Coronavirus: New lockdown in Beijing amid fears of second wave

Huge test and trace programme after cluster found in capital’s largest wholesale market

 Passengers wearing face masks walk through a subway station in Beijing on Monday. Photograph:  Noel Celis/AFP via Getty Images

Passengers wearing face masks walk through a subway station in Beijing on Monday. Photograph: Noel Celis/AFP via Getty Images

 

Beijing has reintroduced strict lockdown measures and launched a massive test and trace programme as a new coronavirus cluster was identified in the capital’s largest wholesale market, prompting fears of a second wave of the deadly outbreak where the virus first emerged.

Following the first reporting of new local infections in nearly two months, city officials raced to contain the outbreak – putting local high-rise compounds on lockdown, shutting down the market and surrounding areas, closing schools and reinstating temperature checks in public places.

Rolling out a mass nucleic acid testing programme, 200 booths with a capacity to test 90,000 people daily were set up across the city. More than 76,000 people were tested on Sunday alone.

A security guard checks people’s temperature in Beijing. Photograph: EPA
A security guard checks people’s temperature in Beijing. Photograph: EPA

Xifadi market is the largest food market in Asia and provides about 80 per cent of the Chinese capital’s fresh produce.

The risk of the latest outbreak spreading extensively was “very high”, vice premier Sun Chunlan said, given the number of visitors to the market and their transient nature.

Three Chinese provinces – Liaoning in the northeast, Hebei near Beijing and Sichuan in the southwest – have already reported coronavirus cases that had close links to infections in the Beijing market.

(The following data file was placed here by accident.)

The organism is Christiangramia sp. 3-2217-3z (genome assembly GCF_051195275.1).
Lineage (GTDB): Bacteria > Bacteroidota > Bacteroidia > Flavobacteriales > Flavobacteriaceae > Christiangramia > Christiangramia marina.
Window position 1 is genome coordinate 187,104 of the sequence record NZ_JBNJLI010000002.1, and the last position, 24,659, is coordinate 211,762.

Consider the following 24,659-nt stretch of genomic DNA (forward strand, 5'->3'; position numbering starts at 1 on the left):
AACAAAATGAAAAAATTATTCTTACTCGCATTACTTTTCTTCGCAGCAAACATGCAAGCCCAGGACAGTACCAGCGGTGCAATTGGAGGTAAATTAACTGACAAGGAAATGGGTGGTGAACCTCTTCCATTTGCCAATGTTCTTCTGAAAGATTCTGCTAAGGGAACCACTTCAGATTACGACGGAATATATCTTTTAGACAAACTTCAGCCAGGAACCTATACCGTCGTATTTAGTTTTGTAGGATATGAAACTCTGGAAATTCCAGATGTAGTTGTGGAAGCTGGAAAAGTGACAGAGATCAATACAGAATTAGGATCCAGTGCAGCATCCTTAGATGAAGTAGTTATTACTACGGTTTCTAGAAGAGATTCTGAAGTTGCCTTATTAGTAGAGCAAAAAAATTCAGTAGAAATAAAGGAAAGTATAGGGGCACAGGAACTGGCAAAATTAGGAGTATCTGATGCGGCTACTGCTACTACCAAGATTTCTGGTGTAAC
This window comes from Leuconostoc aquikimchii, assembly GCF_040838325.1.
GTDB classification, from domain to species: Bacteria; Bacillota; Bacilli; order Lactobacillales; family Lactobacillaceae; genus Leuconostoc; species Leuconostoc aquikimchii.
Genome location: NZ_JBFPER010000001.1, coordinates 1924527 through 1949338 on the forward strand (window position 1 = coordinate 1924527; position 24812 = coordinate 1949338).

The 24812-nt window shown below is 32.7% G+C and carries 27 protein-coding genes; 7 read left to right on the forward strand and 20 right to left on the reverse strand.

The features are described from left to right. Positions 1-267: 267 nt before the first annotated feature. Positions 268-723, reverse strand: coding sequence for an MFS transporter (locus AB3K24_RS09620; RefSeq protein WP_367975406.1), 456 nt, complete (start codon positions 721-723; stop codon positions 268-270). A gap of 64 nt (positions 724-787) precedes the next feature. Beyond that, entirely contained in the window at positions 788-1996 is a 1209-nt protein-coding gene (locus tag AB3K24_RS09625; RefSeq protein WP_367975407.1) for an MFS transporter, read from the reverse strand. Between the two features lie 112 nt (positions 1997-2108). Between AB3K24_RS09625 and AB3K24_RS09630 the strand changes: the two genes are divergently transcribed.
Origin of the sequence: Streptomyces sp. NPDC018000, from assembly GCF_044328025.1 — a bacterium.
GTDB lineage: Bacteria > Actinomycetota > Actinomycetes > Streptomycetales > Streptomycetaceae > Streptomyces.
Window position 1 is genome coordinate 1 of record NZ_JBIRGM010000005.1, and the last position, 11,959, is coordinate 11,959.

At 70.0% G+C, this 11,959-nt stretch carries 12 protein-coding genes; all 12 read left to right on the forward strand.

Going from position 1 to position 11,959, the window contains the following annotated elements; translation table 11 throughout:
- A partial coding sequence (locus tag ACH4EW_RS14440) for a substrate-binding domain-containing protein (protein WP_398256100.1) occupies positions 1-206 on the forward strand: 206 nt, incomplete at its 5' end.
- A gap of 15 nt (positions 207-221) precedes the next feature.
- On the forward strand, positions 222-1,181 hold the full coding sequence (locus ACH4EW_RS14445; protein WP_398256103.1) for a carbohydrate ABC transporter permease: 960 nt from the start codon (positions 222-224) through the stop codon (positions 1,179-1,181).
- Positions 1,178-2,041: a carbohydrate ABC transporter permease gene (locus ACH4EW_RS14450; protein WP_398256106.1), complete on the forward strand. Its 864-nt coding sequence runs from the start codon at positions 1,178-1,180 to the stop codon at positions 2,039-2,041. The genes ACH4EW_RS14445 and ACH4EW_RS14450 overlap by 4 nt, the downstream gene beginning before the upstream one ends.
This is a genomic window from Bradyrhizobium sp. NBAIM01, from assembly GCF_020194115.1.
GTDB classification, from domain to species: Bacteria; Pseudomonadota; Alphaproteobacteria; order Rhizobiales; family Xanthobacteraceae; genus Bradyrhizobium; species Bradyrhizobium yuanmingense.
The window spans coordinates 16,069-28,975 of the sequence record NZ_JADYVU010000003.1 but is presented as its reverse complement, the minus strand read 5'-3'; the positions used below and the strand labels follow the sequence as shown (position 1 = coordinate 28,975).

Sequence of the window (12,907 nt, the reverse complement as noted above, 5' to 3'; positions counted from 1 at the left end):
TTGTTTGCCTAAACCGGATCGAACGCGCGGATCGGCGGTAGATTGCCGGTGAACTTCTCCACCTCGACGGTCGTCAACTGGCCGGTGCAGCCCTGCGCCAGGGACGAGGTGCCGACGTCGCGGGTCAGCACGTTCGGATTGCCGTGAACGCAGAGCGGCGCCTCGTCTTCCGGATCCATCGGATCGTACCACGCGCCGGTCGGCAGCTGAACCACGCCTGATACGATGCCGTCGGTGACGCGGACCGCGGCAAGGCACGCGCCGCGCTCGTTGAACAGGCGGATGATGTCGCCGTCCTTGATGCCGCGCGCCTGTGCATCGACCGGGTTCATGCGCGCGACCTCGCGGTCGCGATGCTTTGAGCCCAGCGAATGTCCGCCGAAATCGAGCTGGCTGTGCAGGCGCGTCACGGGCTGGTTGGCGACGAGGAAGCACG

With more than 100 cases reported in the recent cluster the government had “entered a war-time mode” to contain the spread and sent almost 100,000 epidemic control staff into the “battlefield”.

Prior to the latest outbreak Beijing had only recorded about 600 confirmed cases – including imported infections from overseas travellers – and nine deaths. Nationally there have been 83,000 infections and 4,634 fatalities.

The latest outbreak in China, where the disease first emerged in the central city of Wuhan in late December, is a blow to the efforts to revitalise the country’s economy after a long winter under nationwide lockdown.

Genetic sequencing

Chinese health authorities said the virus was detected in the market on a chopping board used to prepare imported salmon, and their preliminary assessment of the gene sequencing showed the strain of virus was similar to that seen in outbreaks in Europe.

The World Health Organisation said it had been informed of the outbreak and the ongoing investigation by Chinese officials.

“WHO understands that genetic sequences will be released as soon as possible once further laboratory analyses are completed,” it said in a statement.

A recent report by the Associated Press (AP) news agency said that while the WHO had publicly praised China in January for what it called a speedy response to the new coronavirus, behind the scenes there was anger in Geneva that in the early stages of the outbreak China stalled on providing crucial details, costing the world valuable time.

Chinese officials “sat on releasing the genetic map, or genome, of the virus for over a week after multiple government labs had fully decoded it, not sharing details key to designing tests, drugs and vaccines”, the report said.

Strict controls on information and competition within the Chinese public health system were largely to blame, the AP found from internal documents, emails and dozens of interviews.

When asked at a media briefing in Beijing on Monday when China would be sharing data from the recent cluster with the WHO, spokesman Zhao Lijian said he was “not aware of the details” but Beijing and the WHO were “in close communication”.